Margaret Mahy (1936-2012), who passed away in July, was New Zealand’s most lively and distinguished writers of literature for children and young adults.
Her work was recognized in her lifetime by the Hans Christian Andersen medal, the Order of New Zealand, the Carnegie Medal (for her supernatural coming of age novels, The Haunting and The Changeover), as well as many other awards. And she was much-loved by her readers, for works such as A Lion in the Meadow; The Boy Who Was Followed Home; The Tricksters; Aliens in the Family; Kaitangata Twitch; Alchemy; Down the Back of the Chair.
Originally from Dunedin, Elizabeth Hale is currently Senior Lecturer in English at the University of New England, in Armidale, New South Wales.
Since September, she has been researching in the UK as a Visiting Fellow at Clare Hall, Cambridge. With Sarah Fiona Winters, she is the editor of Marvellous Codes: The Fiction of Margaret Mahy (Victoria University Press, 2005), the first book devoted solely to Mahy’s work. In January, she is hosted a symposium in tribute to Margaret Mahy, at the Cambridge/Homerton Research and Teaching Centre for Children’s Literature.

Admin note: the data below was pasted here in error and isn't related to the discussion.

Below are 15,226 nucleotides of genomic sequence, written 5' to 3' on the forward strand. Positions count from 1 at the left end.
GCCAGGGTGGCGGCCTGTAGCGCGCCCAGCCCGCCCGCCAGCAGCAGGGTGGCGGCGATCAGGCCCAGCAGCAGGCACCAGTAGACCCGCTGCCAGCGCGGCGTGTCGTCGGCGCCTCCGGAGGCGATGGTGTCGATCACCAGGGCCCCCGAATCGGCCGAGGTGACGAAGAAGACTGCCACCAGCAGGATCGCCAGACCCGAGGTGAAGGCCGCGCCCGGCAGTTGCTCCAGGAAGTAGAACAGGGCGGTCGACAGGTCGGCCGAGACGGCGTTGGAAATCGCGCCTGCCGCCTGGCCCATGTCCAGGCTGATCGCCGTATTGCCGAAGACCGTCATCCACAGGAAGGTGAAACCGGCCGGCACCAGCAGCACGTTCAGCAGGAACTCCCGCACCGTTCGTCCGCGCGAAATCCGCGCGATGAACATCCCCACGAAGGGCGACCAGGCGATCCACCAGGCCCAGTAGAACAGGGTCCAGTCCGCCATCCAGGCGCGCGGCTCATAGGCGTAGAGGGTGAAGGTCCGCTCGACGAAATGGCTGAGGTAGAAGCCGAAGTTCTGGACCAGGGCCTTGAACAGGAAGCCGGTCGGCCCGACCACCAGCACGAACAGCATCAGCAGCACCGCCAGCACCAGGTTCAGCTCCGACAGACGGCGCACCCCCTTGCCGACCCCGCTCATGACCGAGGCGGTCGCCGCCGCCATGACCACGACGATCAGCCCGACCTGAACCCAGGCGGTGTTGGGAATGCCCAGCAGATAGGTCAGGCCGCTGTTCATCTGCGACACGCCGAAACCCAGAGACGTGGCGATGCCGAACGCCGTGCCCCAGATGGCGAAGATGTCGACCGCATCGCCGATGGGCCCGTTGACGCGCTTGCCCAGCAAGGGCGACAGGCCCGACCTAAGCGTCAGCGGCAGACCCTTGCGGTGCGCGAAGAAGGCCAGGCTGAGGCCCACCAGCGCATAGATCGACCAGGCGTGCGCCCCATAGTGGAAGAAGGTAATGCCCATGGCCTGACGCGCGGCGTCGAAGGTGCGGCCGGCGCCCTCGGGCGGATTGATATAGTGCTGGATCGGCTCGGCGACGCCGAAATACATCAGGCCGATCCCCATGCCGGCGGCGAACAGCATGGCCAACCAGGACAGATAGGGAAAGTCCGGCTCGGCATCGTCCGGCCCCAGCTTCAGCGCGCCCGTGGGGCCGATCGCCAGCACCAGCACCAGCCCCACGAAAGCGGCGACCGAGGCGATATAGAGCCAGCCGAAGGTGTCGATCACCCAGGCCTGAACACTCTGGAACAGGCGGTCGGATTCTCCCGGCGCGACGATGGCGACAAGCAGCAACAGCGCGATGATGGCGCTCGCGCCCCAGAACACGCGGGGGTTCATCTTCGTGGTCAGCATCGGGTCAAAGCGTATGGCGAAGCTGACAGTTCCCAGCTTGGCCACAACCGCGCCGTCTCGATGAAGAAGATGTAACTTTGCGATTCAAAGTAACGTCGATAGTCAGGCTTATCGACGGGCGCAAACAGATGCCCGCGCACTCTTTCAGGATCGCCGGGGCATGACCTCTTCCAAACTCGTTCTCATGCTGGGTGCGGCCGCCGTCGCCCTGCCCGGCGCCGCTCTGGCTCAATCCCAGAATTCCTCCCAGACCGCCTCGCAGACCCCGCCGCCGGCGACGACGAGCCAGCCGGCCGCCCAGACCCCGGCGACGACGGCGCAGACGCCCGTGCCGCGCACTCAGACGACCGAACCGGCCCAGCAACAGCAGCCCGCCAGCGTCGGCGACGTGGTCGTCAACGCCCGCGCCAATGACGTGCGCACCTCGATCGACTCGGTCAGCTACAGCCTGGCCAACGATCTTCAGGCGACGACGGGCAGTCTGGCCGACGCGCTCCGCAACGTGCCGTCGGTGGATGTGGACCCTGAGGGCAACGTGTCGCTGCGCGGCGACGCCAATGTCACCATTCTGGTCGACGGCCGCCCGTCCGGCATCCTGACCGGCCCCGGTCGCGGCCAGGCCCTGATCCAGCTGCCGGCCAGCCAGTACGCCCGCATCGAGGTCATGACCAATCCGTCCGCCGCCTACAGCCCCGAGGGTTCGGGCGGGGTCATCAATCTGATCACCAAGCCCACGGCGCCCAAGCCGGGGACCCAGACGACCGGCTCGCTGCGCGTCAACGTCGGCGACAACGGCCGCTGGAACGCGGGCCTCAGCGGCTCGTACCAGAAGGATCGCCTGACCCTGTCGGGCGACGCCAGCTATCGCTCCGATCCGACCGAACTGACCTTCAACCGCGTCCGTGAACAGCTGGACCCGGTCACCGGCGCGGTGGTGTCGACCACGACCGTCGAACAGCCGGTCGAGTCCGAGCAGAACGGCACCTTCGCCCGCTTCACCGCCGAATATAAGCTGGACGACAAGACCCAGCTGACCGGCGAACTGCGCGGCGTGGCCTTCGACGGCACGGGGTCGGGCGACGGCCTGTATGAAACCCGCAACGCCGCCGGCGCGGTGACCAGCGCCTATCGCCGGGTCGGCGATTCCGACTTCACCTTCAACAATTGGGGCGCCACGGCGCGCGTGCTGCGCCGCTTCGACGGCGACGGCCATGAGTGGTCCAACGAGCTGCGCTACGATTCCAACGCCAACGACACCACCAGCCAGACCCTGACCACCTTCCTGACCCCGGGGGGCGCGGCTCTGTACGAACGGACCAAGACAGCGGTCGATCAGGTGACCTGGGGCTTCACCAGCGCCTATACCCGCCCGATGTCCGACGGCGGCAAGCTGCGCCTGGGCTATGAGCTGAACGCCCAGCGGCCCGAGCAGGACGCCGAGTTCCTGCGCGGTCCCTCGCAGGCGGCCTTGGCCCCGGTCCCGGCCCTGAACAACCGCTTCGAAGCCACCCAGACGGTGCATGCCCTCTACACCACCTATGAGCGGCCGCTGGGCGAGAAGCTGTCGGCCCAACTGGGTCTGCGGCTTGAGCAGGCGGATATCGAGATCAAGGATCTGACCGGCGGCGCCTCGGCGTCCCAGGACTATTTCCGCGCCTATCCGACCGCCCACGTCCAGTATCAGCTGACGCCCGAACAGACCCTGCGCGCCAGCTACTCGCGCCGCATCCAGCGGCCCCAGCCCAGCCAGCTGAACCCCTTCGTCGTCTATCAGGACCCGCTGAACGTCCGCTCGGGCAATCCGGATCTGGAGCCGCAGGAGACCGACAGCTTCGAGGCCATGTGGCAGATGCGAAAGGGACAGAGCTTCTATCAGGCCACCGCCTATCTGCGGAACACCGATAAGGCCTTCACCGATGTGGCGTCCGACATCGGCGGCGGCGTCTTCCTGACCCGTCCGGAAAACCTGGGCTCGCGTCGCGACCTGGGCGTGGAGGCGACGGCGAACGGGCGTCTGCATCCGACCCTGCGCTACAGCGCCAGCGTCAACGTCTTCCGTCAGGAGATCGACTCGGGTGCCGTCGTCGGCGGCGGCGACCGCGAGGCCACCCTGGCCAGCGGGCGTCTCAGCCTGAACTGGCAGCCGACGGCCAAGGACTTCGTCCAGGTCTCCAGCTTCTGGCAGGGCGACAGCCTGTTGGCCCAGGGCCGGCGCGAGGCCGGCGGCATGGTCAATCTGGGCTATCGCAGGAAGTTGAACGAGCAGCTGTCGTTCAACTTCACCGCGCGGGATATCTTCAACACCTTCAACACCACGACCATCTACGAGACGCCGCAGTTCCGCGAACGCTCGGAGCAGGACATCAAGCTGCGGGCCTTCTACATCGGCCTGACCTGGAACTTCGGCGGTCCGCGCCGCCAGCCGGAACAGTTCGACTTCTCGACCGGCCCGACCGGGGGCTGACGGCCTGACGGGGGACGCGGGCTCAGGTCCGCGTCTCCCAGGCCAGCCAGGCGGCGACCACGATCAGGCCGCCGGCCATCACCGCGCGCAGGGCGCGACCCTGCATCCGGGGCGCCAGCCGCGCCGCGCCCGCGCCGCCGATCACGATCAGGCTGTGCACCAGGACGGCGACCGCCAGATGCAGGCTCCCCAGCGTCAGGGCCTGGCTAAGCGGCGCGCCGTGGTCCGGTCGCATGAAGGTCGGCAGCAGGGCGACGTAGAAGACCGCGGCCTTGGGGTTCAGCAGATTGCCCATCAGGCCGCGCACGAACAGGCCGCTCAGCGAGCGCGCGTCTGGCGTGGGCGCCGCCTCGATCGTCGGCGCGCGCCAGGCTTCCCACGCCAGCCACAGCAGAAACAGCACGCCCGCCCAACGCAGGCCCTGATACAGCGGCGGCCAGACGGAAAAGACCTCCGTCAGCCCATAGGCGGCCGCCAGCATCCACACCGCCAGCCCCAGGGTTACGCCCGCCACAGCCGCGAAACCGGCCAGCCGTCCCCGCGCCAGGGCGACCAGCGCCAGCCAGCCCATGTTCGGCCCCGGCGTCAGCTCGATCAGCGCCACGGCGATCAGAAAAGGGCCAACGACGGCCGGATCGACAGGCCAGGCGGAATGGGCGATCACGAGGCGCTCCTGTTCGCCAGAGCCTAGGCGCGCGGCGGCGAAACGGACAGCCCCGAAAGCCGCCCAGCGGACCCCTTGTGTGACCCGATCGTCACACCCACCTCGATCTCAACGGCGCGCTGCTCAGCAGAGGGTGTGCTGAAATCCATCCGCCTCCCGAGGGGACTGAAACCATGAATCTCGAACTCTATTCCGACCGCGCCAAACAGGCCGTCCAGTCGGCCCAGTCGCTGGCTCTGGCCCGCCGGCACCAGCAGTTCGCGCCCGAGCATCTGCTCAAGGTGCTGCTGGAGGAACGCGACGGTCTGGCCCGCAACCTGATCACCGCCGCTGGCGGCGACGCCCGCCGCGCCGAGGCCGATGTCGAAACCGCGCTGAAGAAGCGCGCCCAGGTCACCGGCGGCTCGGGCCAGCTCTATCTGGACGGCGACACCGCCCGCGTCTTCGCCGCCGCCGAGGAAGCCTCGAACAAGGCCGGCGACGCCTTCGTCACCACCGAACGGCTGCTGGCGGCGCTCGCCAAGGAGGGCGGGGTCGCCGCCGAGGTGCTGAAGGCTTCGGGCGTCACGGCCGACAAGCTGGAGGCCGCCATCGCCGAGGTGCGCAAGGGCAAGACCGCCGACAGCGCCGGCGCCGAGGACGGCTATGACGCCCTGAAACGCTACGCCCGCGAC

In this talk, Elizabeth will argue that the power of Mahy’s work comes from her unique intertwining of ideas about security and danger, family and identity, and mystery and magic. She will refer to a range of novels, chapter books, and picture books from her oeuvre.
'Mysteries, Marvels, and Margaret Mahy' takes place at 6pm on Friday 22 February, 2013 at Birkbeck University, Main Building, Malet Street, Room 252. To register a place for this presentation: http://margaretmahy.eventbrite.co.uk/ or email firstname.lastname@example.org